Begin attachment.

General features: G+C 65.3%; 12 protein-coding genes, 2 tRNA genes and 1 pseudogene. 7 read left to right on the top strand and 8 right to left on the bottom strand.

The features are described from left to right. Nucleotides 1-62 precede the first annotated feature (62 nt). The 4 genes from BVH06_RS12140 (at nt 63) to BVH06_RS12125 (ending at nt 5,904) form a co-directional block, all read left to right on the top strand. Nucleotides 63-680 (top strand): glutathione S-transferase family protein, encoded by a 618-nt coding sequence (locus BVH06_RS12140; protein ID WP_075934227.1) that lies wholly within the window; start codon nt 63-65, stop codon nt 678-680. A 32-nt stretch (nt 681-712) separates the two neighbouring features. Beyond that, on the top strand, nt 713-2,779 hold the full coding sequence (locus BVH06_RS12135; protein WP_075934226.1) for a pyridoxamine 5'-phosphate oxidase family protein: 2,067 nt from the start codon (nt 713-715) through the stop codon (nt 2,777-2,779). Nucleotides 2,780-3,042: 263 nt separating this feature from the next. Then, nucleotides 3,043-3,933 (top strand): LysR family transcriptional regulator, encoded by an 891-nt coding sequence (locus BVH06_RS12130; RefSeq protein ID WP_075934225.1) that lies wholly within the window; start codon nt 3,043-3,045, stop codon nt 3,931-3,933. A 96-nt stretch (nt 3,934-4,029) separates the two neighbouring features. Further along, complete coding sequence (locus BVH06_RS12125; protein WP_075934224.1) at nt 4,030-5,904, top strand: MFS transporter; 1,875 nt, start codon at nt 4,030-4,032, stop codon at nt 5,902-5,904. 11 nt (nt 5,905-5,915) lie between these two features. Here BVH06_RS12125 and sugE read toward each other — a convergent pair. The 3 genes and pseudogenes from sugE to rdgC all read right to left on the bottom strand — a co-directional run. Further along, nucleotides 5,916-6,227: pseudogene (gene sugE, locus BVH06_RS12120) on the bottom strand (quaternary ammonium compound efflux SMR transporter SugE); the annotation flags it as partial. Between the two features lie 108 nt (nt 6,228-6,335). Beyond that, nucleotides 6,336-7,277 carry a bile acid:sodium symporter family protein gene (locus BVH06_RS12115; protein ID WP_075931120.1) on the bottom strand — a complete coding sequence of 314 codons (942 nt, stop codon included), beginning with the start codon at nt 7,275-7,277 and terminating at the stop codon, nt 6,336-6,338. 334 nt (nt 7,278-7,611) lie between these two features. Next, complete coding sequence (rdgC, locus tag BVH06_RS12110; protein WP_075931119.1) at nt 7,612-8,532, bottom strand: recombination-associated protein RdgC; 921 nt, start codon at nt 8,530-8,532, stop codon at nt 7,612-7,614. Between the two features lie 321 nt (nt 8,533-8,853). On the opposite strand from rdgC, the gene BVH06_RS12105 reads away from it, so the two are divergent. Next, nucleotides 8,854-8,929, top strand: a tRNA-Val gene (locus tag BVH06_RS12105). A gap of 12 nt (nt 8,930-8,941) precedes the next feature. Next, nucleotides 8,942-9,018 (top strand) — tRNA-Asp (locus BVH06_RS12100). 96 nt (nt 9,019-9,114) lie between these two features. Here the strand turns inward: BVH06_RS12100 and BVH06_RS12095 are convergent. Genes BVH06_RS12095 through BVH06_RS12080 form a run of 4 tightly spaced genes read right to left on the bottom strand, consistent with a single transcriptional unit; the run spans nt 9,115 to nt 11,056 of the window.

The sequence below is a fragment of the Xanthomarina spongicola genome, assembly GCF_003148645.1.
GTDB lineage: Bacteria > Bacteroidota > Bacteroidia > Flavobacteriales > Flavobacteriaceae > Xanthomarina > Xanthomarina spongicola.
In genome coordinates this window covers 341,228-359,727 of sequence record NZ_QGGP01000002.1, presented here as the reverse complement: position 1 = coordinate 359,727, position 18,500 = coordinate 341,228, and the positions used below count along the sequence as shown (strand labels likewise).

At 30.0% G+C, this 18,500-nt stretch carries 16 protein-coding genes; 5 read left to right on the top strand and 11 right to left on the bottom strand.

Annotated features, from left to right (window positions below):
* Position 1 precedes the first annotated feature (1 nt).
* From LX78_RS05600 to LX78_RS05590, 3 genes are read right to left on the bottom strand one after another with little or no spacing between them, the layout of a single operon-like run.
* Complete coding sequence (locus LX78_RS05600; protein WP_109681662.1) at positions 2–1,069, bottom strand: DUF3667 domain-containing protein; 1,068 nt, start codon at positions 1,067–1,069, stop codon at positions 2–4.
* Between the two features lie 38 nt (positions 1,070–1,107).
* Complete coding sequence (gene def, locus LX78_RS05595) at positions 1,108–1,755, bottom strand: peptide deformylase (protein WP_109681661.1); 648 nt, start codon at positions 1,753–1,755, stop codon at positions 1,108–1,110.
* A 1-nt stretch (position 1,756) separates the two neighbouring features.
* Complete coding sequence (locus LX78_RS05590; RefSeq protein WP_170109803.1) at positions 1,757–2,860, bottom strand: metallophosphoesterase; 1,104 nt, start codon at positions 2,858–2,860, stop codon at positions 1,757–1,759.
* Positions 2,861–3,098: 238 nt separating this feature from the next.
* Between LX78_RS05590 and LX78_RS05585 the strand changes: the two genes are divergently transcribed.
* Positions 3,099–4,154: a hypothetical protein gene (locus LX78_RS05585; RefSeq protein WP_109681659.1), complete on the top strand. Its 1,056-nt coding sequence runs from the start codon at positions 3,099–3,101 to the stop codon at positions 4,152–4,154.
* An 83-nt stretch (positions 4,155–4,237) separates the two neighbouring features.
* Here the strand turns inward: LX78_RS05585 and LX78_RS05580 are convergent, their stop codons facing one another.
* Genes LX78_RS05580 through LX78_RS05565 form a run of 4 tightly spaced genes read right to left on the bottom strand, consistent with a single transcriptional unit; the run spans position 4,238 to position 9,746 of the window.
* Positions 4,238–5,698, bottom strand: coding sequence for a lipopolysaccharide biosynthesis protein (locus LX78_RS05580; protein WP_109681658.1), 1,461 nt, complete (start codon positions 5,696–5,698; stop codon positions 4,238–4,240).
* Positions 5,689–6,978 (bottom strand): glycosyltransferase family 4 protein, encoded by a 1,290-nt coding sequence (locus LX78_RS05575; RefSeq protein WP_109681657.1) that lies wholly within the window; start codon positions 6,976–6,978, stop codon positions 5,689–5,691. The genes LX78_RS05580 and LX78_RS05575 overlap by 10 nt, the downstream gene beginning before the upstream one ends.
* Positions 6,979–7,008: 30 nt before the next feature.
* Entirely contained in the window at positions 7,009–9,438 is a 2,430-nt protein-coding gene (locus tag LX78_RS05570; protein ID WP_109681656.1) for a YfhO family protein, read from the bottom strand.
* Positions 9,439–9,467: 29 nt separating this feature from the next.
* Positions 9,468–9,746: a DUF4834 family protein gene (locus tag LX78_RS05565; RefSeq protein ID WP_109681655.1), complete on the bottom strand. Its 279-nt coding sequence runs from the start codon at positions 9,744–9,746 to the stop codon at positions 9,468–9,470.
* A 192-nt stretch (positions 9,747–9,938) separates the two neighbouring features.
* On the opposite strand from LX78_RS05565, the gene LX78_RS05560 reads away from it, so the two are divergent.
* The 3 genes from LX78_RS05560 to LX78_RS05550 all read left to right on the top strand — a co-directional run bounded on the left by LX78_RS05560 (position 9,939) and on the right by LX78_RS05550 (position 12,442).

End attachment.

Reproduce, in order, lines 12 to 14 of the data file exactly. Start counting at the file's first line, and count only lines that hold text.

* Complete coding sequence (gene def, locus LX78_RS05595) at positions 1,108–1,755, bottom strand: peptide deformylase (protein WP_109681661.1); 648 nt, start codon at positions 1,753–1,755, stop codon at positions 1,108–1,110.
* A 1-nt stretch (position 1,756) separates the two neighbouring features.
* Complete coding sequence (locus LX78_RS05590; RefSeq protein WP_170109803.1) at positions 1,757–2,860, bottom strand: metallophosphoesterase; 1,104 nt, start codon at positions 2,858–2,860, stop codon at positions 1,757–1,759.